Professor Jean-Pierre Wolf and Dr Jerome Kasparian, both biophotonics experts at the University of Geneva, have now organised a conference at the WMO next month in an attempt to find ways of speeding up research on the topic. They said: “Ultra-short lasers launched into the atmosphere have emerged as a promising prospective tool for weather modulation and climate studies.

“Such prospects include lightning control and laser-assisted condensation.”

There is a long history of attempts by scientists to control the weather, including using techniques such as cloud seeding.

This involves spraying small particles and chemicals into the air to induce water vapour to condense into clouds.

In the 1960s the United States experimented with using silver iodide in an attempt to weaken hurricanes before they made landfall. The USSR was also claimed to have flown cloud seeding missions in an attempt to create rain clouds to protect Moscow from radioactive fallout from the Chernobyl nuclear disaster.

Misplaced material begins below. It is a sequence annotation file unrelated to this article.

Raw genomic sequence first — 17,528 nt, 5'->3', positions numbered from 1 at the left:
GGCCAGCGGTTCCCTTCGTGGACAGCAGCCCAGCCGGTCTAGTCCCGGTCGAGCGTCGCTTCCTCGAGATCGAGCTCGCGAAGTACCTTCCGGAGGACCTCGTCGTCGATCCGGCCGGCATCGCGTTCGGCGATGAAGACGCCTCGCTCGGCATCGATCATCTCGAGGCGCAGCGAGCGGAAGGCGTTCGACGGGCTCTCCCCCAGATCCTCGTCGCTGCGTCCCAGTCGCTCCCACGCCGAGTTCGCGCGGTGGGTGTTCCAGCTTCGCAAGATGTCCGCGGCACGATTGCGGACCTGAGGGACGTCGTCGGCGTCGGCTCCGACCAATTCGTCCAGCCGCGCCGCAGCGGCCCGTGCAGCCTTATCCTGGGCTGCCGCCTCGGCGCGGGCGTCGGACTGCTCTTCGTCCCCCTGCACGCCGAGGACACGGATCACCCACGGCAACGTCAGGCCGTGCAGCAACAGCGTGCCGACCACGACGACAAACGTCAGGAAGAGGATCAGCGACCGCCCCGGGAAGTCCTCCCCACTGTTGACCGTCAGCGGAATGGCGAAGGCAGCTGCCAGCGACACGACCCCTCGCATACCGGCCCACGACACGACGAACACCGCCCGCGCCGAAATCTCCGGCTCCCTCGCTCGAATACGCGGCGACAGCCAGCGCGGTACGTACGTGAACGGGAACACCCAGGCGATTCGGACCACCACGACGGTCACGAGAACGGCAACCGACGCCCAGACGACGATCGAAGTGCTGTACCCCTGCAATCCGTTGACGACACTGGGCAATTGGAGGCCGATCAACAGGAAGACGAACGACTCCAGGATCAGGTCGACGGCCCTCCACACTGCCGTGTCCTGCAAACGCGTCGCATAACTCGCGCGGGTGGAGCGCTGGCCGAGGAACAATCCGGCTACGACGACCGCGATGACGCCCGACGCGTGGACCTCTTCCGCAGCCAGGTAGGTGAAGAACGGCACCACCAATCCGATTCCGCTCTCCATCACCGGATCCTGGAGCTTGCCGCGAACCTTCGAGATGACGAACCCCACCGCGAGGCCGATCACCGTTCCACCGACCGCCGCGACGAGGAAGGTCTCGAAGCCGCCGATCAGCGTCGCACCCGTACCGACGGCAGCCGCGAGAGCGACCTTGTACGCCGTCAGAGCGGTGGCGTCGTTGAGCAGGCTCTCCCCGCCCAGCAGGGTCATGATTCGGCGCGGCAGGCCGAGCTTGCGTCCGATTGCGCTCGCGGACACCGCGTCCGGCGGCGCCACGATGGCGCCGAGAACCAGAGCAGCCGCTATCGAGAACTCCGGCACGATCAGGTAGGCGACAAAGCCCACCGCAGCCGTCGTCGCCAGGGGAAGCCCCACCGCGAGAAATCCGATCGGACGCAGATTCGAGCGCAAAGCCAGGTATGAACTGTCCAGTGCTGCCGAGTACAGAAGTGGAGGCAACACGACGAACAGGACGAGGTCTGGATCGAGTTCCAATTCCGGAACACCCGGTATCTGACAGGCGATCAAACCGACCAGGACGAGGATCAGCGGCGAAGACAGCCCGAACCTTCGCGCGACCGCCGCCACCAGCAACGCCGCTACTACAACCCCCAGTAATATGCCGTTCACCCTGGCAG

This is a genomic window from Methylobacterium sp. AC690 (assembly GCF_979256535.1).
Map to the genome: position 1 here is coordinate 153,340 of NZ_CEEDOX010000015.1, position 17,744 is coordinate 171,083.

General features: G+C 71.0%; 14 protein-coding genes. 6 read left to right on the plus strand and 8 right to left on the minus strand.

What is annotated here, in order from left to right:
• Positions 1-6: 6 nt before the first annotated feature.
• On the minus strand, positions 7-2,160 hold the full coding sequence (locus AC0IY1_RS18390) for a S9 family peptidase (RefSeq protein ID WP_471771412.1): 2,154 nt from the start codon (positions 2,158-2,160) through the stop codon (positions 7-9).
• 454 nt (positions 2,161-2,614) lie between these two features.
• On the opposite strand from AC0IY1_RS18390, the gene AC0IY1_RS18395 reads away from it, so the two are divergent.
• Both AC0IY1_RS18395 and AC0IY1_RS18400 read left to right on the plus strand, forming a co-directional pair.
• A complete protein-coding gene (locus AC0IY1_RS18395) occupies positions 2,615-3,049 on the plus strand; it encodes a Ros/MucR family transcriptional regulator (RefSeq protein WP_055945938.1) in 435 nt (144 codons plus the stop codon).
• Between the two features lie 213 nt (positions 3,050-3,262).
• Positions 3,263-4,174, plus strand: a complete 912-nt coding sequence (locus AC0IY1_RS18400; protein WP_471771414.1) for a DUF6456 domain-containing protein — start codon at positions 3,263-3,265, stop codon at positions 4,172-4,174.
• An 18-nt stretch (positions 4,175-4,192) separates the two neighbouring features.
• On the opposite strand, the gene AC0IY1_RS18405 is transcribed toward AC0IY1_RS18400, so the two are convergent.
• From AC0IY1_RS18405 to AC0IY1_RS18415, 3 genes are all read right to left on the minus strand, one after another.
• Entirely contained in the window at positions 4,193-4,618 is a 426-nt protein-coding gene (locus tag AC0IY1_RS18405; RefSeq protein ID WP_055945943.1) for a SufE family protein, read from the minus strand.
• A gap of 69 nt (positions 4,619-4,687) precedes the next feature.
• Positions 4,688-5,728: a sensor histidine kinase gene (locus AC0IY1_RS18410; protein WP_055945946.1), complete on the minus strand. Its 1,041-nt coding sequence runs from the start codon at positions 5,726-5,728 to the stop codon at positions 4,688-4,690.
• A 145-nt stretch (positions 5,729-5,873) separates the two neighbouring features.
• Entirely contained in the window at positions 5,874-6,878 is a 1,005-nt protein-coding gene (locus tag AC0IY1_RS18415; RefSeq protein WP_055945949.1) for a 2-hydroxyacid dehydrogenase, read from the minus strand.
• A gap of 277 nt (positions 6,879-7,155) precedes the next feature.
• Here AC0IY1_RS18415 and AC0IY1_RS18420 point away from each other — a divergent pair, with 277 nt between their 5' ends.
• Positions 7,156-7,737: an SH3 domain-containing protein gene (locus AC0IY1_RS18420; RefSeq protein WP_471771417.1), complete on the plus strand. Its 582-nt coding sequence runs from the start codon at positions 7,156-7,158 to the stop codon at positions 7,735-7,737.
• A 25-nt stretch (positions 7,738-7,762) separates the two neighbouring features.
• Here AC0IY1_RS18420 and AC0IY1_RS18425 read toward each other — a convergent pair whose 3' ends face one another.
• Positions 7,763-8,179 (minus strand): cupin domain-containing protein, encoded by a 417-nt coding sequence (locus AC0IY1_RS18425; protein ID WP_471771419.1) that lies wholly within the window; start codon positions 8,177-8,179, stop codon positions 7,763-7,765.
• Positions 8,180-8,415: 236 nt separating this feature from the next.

More recently the Russian Air force has also been reported to have used bags of cement to seed clouds.

Before the 2008 Olympic Games in Beijing, the Chinese authorities used aircraft and rockets to release chemicals into the atmosphere.

Other countries have been reported to be experimenting with cloud seeding to prevent flooding or smog.

However, Professor Wolf, Dr Kasparian and their colleagues believe that lasers could provide an easier and more controllable method of changing the weather. They began studying lasers for their use as a way of monitoring changes in the air and detecting aerosols high in the atmosphere.

Experiments using varying pulses of near infra-red laser light and ultraviolet lasers have, however, shown that they cause water to condense. They have subsequently found the lasers induce tiny ice crystals to form, which are a crucial step in the formation of clouds and eventual rainfall.

In new research published in the Proceedings of the National Academy of Sciences, Professor Wolf said the laser beams create plasma channels in the air that caused ice to form.

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This cement alternative absorbs CO2 like a sponge

This cement alternative absorbs CO2 like a sponge | Amazing Science |
Cement has been called the foundation of modern civilization, the stuff of highways, bridges, sidewalks and buildings of all sizes. But its production comes with a huge carbon footprint. Environmental chemist David Stone was seeking a way to keep iron from rusting when he stumbled upon a possible substitute that requires significantly less energy. Special correspondent Kathleen McCleery reports.